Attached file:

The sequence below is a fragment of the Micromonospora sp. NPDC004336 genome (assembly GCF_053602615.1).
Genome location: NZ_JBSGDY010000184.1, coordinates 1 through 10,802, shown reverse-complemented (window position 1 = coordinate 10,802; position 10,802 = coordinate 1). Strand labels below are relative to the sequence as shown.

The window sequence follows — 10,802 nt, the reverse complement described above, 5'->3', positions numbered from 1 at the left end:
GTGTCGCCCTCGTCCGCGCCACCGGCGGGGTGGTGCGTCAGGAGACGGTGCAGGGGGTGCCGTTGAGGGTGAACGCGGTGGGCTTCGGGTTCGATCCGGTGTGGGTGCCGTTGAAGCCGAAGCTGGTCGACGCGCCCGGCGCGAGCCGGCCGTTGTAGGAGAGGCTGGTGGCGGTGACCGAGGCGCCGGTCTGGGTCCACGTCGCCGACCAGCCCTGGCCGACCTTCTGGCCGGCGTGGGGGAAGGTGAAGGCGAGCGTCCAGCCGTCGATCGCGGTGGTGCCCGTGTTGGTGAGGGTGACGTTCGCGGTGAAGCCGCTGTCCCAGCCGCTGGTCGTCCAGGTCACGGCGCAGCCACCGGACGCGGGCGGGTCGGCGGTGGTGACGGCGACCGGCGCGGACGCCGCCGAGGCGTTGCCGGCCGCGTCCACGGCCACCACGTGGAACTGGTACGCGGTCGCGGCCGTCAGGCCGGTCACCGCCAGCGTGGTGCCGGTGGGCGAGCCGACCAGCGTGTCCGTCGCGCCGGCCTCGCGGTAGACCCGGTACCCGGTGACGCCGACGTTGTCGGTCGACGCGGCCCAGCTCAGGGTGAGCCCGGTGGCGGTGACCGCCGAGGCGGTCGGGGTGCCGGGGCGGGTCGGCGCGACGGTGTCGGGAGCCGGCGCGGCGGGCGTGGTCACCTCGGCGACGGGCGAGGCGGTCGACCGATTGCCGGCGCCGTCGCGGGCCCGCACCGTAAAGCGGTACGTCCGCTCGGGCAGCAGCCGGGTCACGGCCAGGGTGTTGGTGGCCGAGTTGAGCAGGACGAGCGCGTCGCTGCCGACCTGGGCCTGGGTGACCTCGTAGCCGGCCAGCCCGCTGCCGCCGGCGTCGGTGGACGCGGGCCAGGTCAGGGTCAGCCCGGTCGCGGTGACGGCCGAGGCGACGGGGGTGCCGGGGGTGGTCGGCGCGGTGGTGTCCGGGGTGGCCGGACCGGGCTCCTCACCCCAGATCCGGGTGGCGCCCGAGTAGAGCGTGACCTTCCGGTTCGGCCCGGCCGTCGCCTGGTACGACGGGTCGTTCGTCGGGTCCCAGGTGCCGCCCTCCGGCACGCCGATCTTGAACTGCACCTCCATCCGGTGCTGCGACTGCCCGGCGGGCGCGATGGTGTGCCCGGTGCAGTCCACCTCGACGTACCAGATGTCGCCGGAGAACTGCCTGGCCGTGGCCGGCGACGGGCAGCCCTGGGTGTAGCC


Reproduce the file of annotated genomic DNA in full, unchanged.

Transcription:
The sequence below is a fragment of the Micromonospora sp. NPDC004336 genome (assembly GCF_053602615.1).
Genome location: NZ_JBSGDY010000184.1, coordinates 1 through 10,802, shown reverse-complemented (window position 1 = coordinate 10,802; position 10,802 = coordinate 1). Strand labels below are relative to the sequence as shown.

The window sequence follows — 10,802 nt, the reverse complement described above, 5'->3', positions numbered from 1 at the left end:
GTGTCGCCCTCGTCCGCGCCACCGGCGGGGTGGTGCGTCAGGAGACGGTGCAGGGGGTGCCGTTGAGGGTGAACGCGGTGGGCTTCGGGTTCGATCCGGTGTGGGTGCCGTTGAAGCCGAAGCTGGTCGACGCGCCCGGCGCGAGCCGGCCGTTGTAGGAGAGGCTGGTGGCGGTGACCGAGGCGCCGGTCTGGGTCCACGTCGCCGACCAGCCCTGGCCGACCTTCTGGCCGGCGTGGGGGAAGGTGAAGGCGAGCGTCCAGCCGTCGATCGCGGTGGTGCCCGTGTTGGTGAGGGTGACGTTCGCGGTGAAGCCGCTGTCCCAGCCGCTGGTCGTCCAGGTCACGGCGCAGCCACCGGACGCGGGCGGGTCGGCGGTGGTGACGGCGACCGGCGCGGACGCCGCCGAGGCGTTGCCGGCCGCGTCCACGGCCACCACGTGGAACTGGTACGCGGTCGCGGCCGTCAGGCCGGTCACCGCCAGCGTGGTGCCGGTGGGCGAGCCGACCAGCGTGTCCGTCGCGCCGGCCTCGCGGTAGACCCGGTACCCGGTGACGCCGACGTTGTCGGTCGACGCGGCCCAGCTCAGGGTGAGCCCGGTGGCGGTGACCGCCGAGGCGGTCGGGGTGCCGGGGCGGGTCGGCGCGACGGTGTCGGGAGCCGGCGCGGCGGGCGTGGTCACCTCGGCGACGGGCGAGGCGGTCGACCGATTGCCGGCGCCGTCGCGGGCCCGCACCGTAAAGCGGTACGTCCGCTCGGGCAGCAGCCGGGTCACGGCCAGGGTGTTGGTGGCCGAGTTGAGCAGGACGAGCGCGTCGCTGCCGACCTGGGCCTGGGTGACCTCGTAGCCGGCCAGCCCGCTGCCGCCGGCGTCGGTGGACGCGGGCCAGGTCAGGGTCAGCCCGGTCGCGGTGACGGCCGAGGCGACGGGGGTGCCGGGGGTGGTCGGCGCGGTGGTGTCCGGGGTGGCCGGACCGGGCTCCTCACCCCAGATCCGGGTGGCGCCCGAGTAGAGCGTGACCTTCCGGTTCGGCCCGGCCGTCGCCTGGTACGACGGGTCGTTCGTCGGGTCCCAGGTGCCGCCCTCCGGCACGCCGATCTTGAACTGCACCTCCATCCGGTGCTGCGACTGCCCGGCGGGCGCGATGGTGTGCCCGGTGCAGTCCACCTCGACGTACCAGATGTCGCCGGAGAACTGCCTGGCCGTGGCCGGCGACGGGCAGCCCTGGGTGTAGCC